HNN Hot Topics: The Return of Michael Bellesiles
Michael A. Bellesiles is back in the news after a nearly seven-year hiatus. HNN first brought you news of Mr. Bellesiles's new book, 1877: America’s Year of Living Violentlyback in May, when controversy erupted over a provocatively-worded press jacket. Mr. Bellesiles contributed an op-ed to HNN that same month in connection with his book, and at the end of June penned a far more controversial piece for the Chronicle of Higher Education about teaching military history to a student of his whose half-brother was killed in Afghanistan. A Chronicle investigation of the article, prompted by claims on the article's comments board and elsewhere, determined that the student had"fabricated several details in the story" and that"Mr. Bellesiles said he was saddened that his student had altered the details of a personal tragedy and that he regretted that he had unknowingly passed on a story that was not accurate."
- CHE: Michael Bellesiles Takes Another Shot
- NYT: Michael A. Bellesiles Tries to Live Down Scholarly Scandal
- Michael A. Bellesiles: Teaching Military History in a Time of War
- Scott McLemee: Amazing Disgrace [of Michael Bellesiles]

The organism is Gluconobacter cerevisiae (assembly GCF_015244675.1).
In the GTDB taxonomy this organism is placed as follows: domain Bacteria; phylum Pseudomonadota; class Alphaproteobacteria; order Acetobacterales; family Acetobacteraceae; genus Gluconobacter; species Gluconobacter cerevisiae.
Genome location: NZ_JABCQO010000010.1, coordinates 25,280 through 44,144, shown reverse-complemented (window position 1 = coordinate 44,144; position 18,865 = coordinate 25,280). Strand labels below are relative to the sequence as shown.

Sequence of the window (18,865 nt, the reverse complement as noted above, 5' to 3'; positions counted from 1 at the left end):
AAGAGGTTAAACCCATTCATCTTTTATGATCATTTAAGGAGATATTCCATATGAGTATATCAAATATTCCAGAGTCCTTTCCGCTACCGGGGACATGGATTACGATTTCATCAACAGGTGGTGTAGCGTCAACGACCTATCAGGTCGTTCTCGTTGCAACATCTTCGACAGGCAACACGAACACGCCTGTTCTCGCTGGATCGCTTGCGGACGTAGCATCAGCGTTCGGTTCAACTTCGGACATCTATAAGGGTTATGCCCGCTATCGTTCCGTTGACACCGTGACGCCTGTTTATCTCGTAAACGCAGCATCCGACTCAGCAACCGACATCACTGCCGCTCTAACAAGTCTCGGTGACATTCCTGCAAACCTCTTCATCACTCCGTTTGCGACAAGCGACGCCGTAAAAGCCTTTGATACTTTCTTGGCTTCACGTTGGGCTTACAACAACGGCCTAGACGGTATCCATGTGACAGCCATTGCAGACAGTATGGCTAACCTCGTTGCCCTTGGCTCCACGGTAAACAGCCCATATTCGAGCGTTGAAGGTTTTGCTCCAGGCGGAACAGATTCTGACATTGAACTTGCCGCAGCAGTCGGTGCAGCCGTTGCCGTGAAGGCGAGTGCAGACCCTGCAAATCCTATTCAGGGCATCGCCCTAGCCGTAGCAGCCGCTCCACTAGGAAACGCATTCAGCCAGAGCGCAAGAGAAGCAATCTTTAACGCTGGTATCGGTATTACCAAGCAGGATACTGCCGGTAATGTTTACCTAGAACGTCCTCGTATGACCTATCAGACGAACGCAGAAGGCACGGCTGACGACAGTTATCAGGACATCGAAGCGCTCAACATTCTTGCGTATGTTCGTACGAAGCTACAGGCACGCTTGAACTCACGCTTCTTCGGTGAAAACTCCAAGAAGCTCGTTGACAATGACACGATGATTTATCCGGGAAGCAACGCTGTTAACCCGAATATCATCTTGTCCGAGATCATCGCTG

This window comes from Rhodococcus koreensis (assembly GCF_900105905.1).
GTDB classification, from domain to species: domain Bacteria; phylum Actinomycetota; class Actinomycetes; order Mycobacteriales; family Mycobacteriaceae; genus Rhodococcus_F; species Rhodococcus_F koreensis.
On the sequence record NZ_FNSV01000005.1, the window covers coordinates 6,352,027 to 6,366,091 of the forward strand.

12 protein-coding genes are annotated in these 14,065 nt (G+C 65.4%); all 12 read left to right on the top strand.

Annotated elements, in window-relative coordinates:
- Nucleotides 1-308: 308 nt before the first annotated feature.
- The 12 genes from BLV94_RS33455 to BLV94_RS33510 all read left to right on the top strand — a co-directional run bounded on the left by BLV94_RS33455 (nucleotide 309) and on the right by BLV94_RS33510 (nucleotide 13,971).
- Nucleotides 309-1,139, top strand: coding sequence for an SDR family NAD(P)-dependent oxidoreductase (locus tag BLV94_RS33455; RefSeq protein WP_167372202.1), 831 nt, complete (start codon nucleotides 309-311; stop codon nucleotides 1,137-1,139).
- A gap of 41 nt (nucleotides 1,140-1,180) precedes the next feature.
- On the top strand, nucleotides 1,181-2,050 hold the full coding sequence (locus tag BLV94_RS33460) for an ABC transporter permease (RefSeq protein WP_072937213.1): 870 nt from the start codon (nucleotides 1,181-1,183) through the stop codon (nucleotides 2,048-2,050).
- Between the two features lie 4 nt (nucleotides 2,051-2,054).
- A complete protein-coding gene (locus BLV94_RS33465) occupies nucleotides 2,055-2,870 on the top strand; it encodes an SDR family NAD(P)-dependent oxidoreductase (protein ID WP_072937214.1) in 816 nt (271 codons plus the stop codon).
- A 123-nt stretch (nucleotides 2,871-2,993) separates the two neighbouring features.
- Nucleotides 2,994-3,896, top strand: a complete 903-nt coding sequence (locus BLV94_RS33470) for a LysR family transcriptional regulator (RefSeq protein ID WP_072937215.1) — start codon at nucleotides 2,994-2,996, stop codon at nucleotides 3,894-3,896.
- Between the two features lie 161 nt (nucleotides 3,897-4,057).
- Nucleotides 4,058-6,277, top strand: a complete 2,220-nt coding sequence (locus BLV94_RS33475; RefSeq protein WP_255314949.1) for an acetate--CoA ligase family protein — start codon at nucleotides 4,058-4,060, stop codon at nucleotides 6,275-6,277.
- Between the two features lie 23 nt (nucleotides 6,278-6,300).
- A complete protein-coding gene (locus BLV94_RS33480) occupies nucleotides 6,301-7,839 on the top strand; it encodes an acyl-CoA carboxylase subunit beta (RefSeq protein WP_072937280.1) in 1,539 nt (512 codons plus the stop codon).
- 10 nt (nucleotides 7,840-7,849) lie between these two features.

- Michael A. Bellesiles: The Year 1877 Looks Awfully Familiar Today
- David T. Beito: The"New Bellesiles"
- David A. Walsh: Michael Bellesiles is Back with a New Book
- How the Bellesiles Story Developed
- Summary of the Emory Report
- Bellesiles's Response to the Report
- Other Responses to the Report
- Remaining Questions
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Nat Bates - 8/10/2010
The real issue is not whether gun ownership was widespread, but of the fundamental nature of distributing power over the broad masses of the people. A People's War like ours, the French, the Russian, the Chinese or the Anti-colonial always have an "Arm the masses" phase. Ours did as well, where the Patriots demanded that people who were unarmed bear arms. The Quakers were somewhat excepted, but you get the point.
Then, at some point, in all of those revolutions, the people are expected to shut up. The wealthy, slave owners, or Party Bosses then expect to take over where the previous Monarchy left off. Fortunately, in our country, gun ownership was widespread. Thus, the Framers HAD to listen to the People, and enshrined a Bill of Rights. Native Americans could also resist "Manifest Destiny" far more effectively with guns then without guns.
More conservative revolutions like the English did not enshrine the People. And, the more radical revolutions enshrined Party Bosses or moralistic Jacobins. The American Revolution, for all of its tame Whiggism, remained democratic and then resulted in a series of democratic reforms in the 1840's, 1860's, the labor reforms, suffrage, Civil Rights, Environment, Anti-War, et al. Liberals and leftists never credit widespread ownership of firearms for the fact that the American Revolution did not degenerate in to an aristocracy of elite white male slave owners, but remember that the Black Codes of the South were the first gun control laws we really had. (Or among the first)
So, it may be that the people were encouraged to arm themselves. Remember, however, that it was the people themselves who held on to their rights at every turn once the revolutionary phase was over and consolidationism began.